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Elections Board Chairman Predicts Quarter of Ballots Will Be Cast Early

Board of Elections Chairman Raymond Williams says he expects 5,000 voters or more will cast ballots between Oct. 5 and Oct. 25. (Voting office on St. John, Judi Shimel photo)

Top election officials in the U.S. Virgin Islands say they’re pleased with the voter turnout, going into the second week of early voting leading to the Nov. 3 General Election.

Board of Elections Chairman Raymond Williams says he expects 5,000 voters or more will cast ballots between Oct. 5 and Oct. 25.

If Williams’ prediction of early voting is correct, that will mean about one-quarter of total votes cast will take place before Election Day, based on the results of the 2016 biennial election. That year 20,967 voters made their choices known at the ballot box for seats in the Legislature, delegate to Congress and seats on the boards of Elections and Education.

By the end of the first day of early voting, 115 ballots were cast at the Charlotte Amalie High School Gymnasium on St. Thomas; 88 ballots at the Elections System’s headquarters in Sunny Isle Shopping Center on St. Croix; and seven at the St. John Marketplace on St. John. By the end of Week 1, almost 1,300 early voting ballots had been turned in, including 78 ballots cast by the end of the first week of early voting on St. John, a participation record.

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While assisting voters and staff at the polling site on Saturday, Board of Elections member Alecia Wells credited adult caregivers and those providing services to homebound elders for assisting the application process.

Absentee ballot applications were delivered by hand to interested voters who wanted to stay home this year because of COVID-19 precautions. Completed applications were returned to the Elections office and ballots were sent out.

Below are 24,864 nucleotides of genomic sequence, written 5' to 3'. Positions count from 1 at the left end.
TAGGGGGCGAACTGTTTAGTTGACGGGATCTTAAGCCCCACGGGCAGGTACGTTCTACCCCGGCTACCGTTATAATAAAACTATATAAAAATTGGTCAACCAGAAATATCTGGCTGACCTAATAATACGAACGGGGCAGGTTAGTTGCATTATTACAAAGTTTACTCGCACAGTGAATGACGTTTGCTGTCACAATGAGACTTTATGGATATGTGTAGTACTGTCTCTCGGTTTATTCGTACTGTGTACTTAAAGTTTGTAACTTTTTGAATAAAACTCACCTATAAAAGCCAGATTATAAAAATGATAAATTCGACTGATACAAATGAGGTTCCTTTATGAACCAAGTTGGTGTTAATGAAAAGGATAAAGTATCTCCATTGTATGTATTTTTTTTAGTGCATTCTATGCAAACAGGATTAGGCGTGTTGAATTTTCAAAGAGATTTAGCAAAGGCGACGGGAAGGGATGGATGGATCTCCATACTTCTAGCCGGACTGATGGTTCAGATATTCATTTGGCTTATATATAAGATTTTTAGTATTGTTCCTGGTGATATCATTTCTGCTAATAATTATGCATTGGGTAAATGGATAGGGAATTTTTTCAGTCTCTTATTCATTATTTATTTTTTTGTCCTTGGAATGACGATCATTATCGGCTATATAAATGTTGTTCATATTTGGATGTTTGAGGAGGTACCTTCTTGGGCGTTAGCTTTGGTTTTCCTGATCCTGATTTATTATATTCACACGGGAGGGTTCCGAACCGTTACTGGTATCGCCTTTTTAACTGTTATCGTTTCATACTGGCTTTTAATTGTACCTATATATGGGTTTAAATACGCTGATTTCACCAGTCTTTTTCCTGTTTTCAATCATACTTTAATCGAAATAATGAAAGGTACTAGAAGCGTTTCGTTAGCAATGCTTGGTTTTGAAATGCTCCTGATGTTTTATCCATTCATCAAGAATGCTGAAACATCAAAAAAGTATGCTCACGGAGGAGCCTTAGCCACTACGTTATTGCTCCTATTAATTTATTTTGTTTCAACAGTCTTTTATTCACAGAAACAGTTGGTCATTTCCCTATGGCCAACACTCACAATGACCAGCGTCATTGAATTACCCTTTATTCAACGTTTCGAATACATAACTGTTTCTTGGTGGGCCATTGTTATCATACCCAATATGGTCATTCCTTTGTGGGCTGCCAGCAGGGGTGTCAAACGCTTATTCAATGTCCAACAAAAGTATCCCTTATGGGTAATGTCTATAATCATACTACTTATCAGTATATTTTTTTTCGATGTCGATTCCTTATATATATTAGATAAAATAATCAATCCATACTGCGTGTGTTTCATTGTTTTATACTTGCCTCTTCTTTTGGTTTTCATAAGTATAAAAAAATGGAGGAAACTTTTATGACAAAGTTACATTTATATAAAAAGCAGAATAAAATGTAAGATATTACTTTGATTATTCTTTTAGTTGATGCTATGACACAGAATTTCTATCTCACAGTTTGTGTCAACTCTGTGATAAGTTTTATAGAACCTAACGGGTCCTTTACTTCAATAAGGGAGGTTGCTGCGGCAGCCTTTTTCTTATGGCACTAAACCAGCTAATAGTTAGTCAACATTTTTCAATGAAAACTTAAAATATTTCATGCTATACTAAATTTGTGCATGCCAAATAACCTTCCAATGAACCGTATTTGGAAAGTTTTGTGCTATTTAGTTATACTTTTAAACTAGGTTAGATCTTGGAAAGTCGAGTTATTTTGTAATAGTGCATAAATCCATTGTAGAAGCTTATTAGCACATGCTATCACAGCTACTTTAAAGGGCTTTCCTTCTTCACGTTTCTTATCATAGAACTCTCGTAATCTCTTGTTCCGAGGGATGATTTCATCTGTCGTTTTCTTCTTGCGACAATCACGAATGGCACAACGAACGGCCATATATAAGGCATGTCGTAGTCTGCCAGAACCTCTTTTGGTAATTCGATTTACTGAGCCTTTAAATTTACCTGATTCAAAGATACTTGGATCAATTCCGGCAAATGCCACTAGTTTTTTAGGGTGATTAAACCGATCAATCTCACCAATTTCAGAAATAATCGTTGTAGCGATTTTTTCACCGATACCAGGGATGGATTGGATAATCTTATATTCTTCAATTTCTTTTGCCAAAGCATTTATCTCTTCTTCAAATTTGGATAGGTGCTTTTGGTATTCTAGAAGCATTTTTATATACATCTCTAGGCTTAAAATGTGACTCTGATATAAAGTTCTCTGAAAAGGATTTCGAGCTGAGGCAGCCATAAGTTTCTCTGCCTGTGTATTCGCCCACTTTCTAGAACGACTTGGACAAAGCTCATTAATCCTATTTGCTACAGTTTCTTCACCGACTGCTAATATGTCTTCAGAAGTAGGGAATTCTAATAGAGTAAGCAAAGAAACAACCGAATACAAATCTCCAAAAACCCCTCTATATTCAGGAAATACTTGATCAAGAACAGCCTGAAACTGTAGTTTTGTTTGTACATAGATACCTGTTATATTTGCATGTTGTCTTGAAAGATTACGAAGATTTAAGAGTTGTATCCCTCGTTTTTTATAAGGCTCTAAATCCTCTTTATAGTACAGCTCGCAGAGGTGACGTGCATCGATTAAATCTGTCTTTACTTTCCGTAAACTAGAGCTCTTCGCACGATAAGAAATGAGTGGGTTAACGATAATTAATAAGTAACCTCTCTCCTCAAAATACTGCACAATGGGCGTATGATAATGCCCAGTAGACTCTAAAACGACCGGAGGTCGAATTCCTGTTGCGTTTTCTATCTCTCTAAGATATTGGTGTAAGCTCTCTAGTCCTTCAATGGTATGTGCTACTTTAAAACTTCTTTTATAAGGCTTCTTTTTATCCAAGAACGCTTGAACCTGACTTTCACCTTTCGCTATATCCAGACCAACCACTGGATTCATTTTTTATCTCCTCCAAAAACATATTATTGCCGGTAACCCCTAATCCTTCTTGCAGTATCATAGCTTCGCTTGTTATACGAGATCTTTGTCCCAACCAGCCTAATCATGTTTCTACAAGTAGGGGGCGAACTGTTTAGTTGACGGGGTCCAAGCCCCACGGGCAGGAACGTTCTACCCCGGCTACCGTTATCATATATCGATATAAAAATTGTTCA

“I notice that senior citizens are applying for early voting ballots. Because of the distance where they live, we have to depend on the persons taking homebound meals, to carry the applications and to bring them back. And they can take the ballots to them. That’s a little convoluted and it wouldn’t be done that way on St. Thomas. But if they’re not coming out, they have to apply first,” Wells said.

Elections Supervisor Caroline Fawkes says Election 2020 is different. Where early voting season would see a sizable number of seniors and disabled voters, many are staying home because of COVID-19. That led to an increase in requests for absentee ballots.

COVID concerns have made absentee voting in a U.S. presidential election controversial. But Fawkes says the Virgin Islands – where citizens do not vote for president – is not completely exempt. Changes at the U.S. Postal System and the anticipated volume of mail-in ballots it’s expected to handle nationwide this year led the V.I. Elections supervisor to set the dates for requesting and returning mail-in absentee ballots locally.

There is also the federal race for Virgin Islands Delegate to Congress, where mail-in ballots would have to arrive on time to be counted in the final tally.

The Oct. 2 deadline for mail-in ballot applications has now passed. A banner on the Elections System of the Virgin Islands website says the request for absentee ballots can now be picked up at Elections offices on St. Croix, St. Thomas and St. John. Those completed ballots can be returned to Elections offices up until Election Day.

Application forms can be downloaded in Spanish and English by visiting the Elections System website.

Elections Board Chairman Williams said he wants to see voter participation numbers rise through the end of early voting on Oct. 25 and on the Nov. 3 Election Day.

“I want to ask people to continue to vote, even if they don’t vote early,” Williams said.

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